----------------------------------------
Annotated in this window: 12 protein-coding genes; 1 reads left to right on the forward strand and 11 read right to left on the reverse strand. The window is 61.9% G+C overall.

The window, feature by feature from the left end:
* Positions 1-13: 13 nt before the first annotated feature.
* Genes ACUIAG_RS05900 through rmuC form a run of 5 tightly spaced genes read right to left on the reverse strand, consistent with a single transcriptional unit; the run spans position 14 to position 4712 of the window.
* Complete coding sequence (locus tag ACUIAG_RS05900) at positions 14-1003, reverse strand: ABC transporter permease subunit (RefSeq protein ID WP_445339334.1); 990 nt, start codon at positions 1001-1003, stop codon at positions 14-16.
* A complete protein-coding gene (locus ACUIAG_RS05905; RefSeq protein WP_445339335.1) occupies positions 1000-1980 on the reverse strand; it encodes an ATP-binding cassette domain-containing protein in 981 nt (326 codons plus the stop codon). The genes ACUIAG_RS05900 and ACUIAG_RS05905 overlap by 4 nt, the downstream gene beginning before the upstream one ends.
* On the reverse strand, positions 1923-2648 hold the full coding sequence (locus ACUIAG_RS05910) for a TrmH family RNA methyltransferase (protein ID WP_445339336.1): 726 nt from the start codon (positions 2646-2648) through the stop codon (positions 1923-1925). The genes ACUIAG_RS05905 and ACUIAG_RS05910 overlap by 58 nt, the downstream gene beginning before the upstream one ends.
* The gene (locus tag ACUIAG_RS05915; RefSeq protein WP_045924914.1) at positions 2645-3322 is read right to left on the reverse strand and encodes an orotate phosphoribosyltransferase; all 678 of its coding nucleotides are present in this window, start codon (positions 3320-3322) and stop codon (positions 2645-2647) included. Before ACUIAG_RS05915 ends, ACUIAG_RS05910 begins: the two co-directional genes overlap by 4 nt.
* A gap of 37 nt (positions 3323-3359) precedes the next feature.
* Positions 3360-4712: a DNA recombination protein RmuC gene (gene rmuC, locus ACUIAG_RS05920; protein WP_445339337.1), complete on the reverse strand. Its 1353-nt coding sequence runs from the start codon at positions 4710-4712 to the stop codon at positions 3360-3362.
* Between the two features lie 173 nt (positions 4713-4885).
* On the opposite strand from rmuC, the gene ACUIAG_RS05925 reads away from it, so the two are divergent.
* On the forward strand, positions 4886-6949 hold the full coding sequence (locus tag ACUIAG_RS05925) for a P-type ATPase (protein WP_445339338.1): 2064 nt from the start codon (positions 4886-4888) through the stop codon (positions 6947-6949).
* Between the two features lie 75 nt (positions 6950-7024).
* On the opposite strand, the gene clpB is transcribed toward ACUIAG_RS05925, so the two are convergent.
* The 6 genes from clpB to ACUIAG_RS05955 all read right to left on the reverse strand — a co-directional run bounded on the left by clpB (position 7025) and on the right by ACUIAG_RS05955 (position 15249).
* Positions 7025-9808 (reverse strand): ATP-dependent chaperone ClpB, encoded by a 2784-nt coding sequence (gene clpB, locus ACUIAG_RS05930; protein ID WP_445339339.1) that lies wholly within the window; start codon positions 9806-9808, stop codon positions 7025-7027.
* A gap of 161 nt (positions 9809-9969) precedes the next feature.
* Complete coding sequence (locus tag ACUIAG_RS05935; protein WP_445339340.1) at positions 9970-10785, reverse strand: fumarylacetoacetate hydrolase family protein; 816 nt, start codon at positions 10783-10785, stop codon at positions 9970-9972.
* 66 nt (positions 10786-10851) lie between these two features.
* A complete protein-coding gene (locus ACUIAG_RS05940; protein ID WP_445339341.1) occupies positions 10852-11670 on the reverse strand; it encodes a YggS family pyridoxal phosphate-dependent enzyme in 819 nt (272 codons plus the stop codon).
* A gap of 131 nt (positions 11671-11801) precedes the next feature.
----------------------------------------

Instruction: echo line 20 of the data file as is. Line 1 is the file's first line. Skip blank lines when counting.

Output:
* 66 nt (positions 10786-10851) lie between these two features.